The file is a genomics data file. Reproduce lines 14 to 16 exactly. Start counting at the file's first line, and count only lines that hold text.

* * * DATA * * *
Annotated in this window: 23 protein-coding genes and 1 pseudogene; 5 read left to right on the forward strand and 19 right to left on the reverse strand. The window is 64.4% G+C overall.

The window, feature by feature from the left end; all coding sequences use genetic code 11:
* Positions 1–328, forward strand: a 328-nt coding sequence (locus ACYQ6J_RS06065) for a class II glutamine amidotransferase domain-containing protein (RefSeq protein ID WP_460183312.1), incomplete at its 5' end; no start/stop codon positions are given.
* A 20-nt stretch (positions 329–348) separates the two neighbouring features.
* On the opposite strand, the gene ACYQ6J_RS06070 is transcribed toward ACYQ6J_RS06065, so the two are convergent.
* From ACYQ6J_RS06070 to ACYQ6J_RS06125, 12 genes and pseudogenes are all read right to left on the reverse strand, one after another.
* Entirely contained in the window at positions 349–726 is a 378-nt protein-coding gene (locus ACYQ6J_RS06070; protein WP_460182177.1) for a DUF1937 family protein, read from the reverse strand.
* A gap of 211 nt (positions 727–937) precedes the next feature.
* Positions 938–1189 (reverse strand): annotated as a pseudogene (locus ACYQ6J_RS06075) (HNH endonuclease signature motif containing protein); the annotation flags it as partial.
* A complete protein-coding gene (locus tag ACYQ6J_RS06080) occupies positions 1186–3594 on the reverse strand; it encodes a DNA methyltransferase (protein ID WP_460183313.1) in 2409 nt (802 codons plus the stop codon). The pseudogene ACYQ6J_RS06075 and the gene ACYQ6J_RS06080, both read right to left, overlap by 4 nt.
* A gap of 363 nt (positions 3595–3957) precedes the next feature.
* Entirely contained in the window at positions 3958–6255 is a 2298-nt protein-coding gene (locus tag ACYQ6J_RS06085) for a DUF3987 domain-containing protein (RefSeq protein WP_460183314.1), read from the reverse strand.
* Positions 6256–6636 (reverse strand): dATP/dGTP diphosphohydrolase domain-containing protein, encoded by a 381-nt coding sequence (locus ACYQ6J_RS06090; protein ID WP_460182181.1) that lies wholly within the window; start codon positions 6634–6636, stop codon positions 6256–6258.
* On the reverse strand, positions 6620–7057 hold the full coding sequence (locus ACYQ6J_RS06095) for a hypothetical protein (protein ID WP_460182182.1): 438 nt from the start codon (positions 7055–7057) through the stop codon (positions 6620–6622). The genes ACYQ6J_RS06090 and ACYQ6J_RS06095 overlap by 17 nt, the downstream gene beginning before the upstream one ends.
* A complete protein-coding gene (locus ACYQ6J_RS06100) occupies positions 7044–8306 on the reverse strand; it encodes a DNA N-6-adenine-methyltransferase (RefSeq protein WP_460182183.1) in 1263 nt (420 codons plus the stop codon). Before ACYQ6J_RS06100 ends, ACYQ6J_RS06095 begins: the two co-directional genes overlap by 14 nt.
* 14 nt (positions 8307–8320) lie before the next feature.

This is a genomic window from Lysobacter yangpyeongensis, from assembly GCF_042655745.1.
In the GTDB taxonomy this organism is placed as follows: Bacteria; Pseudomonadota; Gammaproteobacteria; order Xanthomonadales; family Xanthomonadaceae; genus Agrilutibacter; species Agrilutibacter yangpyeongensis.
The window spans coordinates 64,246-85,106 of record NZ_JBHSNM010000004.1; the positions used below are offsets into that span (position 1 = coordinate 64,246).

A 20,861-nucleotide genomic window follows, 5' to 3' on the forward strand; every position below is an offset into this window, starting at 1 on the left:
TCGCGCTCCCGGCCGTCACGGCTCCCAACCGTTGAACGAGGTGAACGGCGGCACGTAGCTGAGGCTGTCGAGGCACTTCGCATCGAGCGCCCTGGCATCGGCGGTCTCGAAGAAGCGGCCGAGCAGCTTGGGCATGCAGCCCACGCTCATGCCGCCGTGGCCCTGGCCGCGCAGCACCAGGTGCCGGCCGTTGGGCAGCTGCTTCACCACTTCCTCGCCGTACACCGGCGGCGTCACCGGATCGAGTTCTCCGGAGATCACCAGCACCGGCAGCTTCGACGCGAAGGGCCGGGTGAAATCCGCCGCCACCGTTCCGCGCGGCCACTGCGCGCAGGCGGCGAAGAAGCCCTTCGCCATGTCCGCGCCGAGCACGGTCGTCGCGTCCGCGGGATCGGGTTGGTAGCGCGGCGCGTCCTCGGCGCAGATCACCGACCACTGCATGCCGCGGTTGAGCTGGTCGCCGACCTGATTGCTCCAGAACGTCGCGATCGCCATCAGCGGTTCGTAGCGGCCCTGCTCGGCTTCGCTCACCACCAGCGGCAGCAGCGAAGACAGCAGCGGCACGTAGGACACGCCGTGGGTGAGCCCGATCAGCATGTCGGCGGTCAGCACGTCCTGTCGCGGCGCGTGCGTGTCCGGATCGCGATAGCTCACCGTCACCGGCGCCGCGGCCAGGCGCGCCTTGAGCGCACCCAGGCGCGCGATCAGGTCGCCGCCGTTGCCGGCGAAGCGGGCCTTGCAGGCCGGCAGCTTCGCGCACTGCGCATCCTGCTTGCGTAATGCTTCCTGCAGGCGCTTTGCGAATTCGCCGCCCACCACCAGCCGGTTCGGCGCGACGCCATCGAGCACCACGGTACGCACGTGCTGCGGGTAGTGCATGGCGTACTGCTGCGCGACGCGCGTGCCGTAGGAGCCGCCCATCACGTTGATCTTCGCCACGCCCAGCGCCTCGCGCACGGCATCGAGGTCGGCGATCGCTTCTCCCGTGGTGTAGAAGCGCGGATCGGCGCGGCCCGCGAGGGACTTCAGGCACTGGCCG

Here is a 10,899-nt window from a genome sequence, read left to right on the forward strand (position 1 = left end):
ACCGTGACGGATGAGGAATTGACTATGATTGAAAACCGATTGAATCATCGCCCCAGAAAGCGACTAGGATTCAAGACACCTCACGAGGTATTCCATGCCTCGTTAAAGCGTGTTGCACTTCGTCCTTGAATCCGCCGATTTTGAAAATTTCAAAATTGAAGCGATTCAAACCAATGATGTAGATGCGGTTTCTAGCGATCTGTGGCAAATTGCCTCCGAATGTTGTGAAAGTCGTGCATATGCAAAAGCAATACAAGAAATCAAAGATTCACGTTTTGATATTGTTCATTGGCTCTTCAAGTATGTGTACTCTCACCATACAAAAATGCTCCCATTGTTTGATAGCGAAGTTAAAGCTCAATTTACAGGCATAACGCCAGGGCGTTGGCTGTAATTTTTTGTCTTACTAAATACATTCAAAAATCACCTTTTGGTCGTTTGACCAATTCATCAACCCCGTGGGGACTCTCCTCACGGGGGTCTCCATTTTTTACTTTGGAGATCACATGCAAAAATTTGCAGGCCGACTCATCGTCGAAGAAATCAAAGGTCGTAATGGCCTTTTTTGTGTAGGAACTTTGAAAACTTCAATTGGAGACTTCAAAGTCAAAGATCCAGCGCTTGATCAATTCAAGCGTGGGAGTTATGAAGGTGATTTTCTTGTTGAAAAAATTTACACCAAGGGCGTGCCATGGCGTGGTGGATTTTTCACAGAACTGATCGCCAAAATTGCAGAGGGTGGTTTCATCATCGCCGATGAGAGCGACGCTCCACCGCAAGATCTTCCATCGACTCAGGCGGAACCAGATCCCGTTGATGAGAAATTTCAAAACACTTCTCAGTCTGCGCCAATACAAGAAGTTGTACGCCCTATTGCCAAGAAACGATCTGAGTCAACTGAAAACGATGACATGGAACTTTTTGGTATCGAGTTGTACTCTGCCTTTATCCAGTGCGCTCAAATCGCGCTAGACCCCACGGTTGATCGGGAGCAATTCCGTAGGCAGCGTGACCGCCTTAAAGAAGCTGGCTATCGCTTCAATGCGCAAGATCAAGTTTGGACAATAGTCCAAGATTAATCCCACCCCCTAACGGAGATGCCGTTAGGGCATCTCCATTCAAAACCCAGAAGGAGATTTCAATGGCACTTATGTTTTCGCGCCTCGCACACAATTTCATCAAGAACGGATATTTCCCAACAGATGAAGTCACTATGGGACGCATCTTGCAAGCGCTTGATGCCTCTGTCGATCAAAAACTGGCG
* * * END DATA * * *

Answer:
* On the reverse strand, positions 6620–7057 hold the full coding sequence (locus ACYQ6J_RS06095) for a hypothetical protein (protein ID WP_460182182.1): 438 nt from the start codon (positions 7055–7057) through the stop codon (positions 6620–6622). The genes ACYQ6J_RS06090 and ACYQ6J_RS06095 overlap by 17 nt, the downstream gene beginning before the upstream one ends.
* A complete protein-coding gene (locus ACYQ6J_RS06100) occupies positions 7044–8306 on the reverse strand; it encodes a DNA N-6-adenine-methyltransferase (RefSeq protein WP_460182183.1) in 1263 nt (420 codons plus the stop codon). Before ACYQ6J_RS06100 ends, ACYQ6J_RS06095 begins: the two co-directional genes overlap by 14 nt.
* 14 nt (positions 8307–8320) lie before the next feature.